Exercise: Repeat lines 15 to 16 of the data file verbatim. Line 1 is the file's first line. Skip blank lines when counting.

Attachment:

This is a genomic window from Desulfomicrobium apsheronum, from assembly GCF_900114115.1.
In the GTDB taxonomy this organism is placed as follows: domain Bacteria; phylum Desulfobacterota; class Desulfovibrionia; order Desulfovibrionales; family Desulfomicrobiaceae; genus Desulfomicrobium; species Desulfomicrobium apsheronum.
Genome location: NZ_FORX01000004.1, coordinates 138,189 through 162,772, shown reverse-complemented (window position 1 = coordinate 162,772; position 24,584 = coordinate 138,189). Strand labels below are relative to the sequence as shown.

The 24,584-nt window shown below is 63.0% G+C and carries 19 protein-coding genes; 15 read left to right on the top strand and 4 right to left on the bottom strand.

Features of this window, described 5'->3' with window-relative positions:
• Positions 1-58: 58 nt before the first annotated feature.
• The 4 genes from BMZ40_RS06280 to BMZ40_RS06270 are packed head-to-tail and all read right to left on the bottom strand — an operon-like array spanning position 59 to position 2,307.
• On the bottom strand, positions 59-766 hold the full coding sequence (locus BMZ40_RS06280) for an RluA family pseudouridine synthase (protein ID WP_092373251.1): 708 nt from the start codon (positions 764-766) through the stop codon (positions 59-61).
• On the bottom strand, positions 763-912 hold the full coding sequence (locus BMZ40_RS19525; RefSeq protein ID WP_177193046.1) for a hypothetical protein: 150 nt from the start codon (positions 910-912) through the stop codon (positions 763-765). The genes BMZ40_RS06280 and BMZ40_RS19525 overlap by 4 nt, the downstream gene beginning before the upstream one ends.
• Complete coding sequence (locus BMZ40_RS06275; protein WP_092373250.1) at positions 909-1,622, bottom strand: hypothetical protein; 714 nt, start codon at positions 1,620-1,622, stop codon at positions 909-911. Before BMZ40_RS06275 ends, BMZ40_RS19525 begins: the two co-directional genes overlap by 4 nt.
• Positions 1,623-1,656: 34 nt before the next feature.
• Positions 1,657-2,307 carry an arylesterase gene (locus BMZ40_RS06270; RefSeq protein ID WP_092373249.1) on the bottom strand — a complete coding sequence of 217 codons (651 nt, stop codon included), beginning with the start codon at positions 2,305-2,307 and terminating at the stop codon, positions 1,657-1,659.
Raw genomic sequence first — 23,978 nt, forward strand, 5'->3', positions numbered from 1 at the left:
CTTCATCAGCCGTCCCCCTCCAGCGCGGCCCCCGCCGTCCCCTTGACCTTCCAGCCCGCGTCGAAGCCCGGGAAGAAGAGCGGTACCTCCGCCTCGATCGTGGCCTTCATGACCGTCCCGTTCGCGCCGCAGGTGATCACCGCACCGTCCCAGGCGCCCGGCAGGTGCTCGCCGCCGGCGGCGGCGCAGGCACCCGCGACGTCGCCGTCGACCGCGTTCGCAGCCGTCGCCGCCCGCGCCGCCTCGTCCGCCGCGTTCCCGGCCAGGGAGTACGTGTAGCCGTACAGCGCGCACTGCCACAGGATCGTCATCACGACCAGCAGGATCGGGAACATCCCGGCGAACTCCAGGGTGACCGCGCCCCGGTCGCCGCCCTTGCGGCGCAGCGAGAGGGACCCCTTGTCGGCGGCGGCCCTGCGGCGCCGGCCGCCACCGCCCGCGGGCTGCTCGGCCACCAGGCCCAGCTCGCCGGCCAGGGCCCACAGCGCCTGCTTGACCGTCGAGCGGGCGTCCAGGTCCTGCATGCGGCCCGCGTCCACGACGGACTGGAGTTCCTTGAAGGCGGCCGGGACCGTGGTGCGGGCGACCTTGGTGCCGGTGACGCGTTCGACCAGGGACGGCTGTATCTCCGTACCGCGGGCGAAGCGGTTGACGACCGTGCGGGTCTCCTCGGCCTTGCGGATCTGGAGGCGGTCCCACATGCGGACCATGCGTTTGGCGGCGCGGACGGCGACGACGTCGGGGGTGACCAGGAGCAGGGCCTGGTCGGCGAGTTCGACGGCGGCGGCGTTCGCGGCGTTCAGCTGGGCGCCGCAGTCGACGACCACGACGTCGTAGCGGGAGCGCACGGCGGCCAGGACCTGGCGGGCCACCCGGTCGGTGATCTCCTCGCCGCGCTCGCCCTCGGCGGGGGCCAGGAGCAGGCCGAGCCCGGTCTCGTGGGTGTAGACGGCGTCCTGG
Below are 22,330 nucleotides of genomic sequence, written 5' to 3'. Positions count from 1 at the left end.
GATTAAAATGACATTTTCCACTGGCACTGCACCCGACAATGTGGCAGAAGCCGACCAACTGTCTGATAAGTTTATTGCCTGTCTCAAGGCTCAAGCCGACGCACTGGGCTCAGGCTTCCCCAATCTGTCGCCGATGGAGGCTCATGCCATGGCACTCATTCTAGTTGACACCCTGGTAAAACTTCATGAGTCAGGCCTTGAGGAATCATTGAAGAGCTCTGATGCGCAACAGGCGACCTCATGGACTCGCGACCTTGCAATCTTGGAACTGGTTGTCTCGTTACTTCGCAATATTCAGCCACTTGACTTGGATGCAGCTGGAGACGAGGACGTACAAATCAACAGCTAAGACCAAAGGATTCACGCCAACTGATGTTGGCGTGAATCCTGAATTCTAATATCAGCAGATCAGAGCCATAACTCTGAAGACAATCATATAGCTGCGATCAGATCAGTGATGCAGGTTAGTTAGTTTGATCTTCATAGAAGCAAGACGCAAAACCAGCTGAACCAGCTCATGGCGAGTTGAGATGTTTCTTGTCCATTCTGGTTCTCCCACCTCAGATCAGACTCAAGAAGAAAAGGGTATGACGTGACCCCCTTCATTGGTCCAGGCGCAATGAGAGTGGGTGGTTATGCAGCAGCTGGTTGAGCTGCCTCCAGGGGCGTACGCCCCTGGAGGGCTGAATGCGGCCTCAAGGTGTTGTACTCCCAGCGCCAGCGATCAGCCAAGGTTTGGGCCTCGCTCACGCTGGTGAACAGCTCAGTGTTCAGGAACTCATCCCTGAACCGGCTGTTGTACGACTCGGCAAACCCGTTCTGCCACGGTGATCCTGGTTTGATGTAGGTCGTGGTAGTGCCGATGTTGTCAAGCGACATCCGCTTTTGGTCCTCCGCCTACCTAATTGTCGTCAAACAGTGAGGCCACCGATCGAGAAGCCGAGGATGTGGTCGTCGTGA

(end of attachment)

Below are 22,330 nucleotides of genomic sequence, written 5' to 3'. Positions count from 1 at the left end.
GATTAAAATGACATTTTCCACTGGCACTGCACCCGACAATGTGGCAGAAGCCGACCAACTGTCTGATAAGTTTATTGCCTGTCTCAAGGCTCAAGCCGACGCACTGGGCTCAGGCTTCCCCAATCTGTCGCCGATGGAGGCTCATGCCATGGCACTCATTCTAGTTGACACCCTGGTAAAACTTCATGAGTCAGGCCTTGAGGAATCATTGAAGAGCTCTGATGCGCAACAGGCGACCTCATGGACTCGCGACCTTGCAATCTTGGAACTGGTTGTCTCGTTACTTCGCAATATTCAGCCACTTGACTTGGATGCAGCTGGAGACGAGGACGTACAAATCAACAGCTAAGACCAAAGGATTCACGCCAACTGATGTTGGCGTGAATCCTGAATTCTAATATCAGCAGATCAGAGCCATAACTCTGAAGACAATCATATAGCTGCGATCAGATCAGTGATGCAGGTTAGTTAGTTTGATCTTCATAGAAGCAAGACGCAAAACCAGCTGAACCAGCTCATGGCGAGTTGAGATGTTTCTTGTCCATTCTGGTTCTCCCACCTCAGATCAGACTCAAGAAGAAAAGGGTATGACGTGACCCCCTTCATTGGTCCAGGCGCAATGAGAGTGGGTGGTTATGCAGCAGCTGGTTGAGCTGCCTCCAGGGGCGTACGCCCCTGGAGGGCTGAATGCGGCCTCAAGGTGTTGTACTCCCAGCGCCAGCGATCAGCCAAGGTTTGGGCCTCGCTCACGCTGGTGAACAGCTCAGTGTTCAGGAACTCATCCCTGAACCGGCTGTTGTACGACTCGGCAAACCCGTTCTGCCACGGTGATCCTGGTTTGATGTAGGTCGTGGTAGTGCCGATGTTGTCAAGCGACATCCGCTTTTGGTCCTCCGCCTACCTAATTGTCGTCAAACAGTGAGGCCACCGATCGAGAAGCCGAGGATGTGGTCGTCGTGA